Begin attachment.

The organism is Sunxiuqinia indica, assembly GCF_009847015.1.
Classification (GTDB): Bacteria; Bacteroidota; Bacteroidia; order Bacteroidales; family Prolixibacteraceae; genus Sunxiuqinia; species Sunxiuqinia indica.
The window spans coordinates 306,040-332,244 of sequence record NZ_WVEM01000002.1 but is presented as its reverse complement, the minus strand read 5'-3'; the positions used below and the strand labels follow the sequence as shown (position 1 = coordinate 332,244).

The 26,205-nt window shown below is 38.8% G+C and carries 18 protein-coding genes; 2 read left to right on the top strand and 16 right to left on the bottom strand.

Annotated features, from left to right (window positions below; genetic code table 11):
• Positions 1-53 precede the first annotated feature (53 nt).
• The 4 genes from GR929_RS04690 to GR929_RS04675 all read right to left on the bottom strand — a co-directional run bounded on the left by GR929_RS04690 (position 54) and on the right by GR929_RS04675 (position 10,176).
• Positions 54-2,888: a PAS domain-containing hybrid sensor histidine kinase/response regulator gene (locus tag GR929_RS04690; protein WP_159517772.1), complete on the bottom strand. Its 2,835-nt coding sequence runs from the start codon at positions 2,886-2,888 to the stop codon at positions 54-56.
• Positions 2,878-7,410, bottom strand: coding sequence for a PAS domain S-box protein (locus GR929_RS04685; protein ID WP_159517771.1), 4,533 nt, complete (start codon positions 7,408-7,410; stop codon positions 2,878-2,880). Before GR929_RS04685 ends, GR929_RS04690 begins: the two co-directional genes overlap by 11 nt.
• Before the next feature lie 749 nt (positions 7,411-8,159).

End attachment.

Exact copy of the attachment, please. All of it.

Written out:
The organism is Sunxiuqinia indica, assembly GCF_009847015.1.
Classification (GTDB): Bacteria; Bacteroidota; Bacteroidia; order Bacteroidales; family Prolixibacteraceae; genus Sunxiuqinia; species Sunxiuqinia indica.
The window spans coordinates 306,040-332,244 of sequence record NZ_WVEM01000002.1 but is presented as its reverse complement, the minus strand read 5'-3'; the positions used below and the strand labels follow the sequence as shown (position 1 = coordinate 332,244).

The 26,205-nt window shown below is 38.8% G+C and carries 18 protein-coding genes; 2 read left to right on the top strand and 16 right to left on the bottom strand.

Annotated features, from left to right (window positions below; genetic code table 11):
• Positions 1-53 precede the first annotated feature (53 nt).
• The 4 genes from GR929_RS04690 to GR929_RS04675 all read right to left on the bottom strand — a co-directional run bounded on the left by GR929_RS04690 (position 54) and on the right by GR929_RS04675 (position 10,176).
• Positions 54-2,888: a PAS domain-containing hybrid sensor histidine kinase/response regulator gene (locus tag GR929_RS04690; protein WP_159517772.1), complete on the bottom strand. Its 2,835-nt coding sequence runs from the start codon at positions 2,886-2,888 to the stop codon at positions 54-56.
• Positions 2,878-7,410, bottom strand: coding sequence for a PAS domain S-box protein (locus GR929_RS04685; protein ID WP_159517771.1), 4,533 nt, complete (start codon positions 7,408-7,410; stop codon positions 2,878-2,880). Before GR929_RS04685 ends, GR929_RS04690 begins: the two co-directional genes overlap by 11 nt.
• Before the next feature lie 749 nt (positions 7,411-8,159).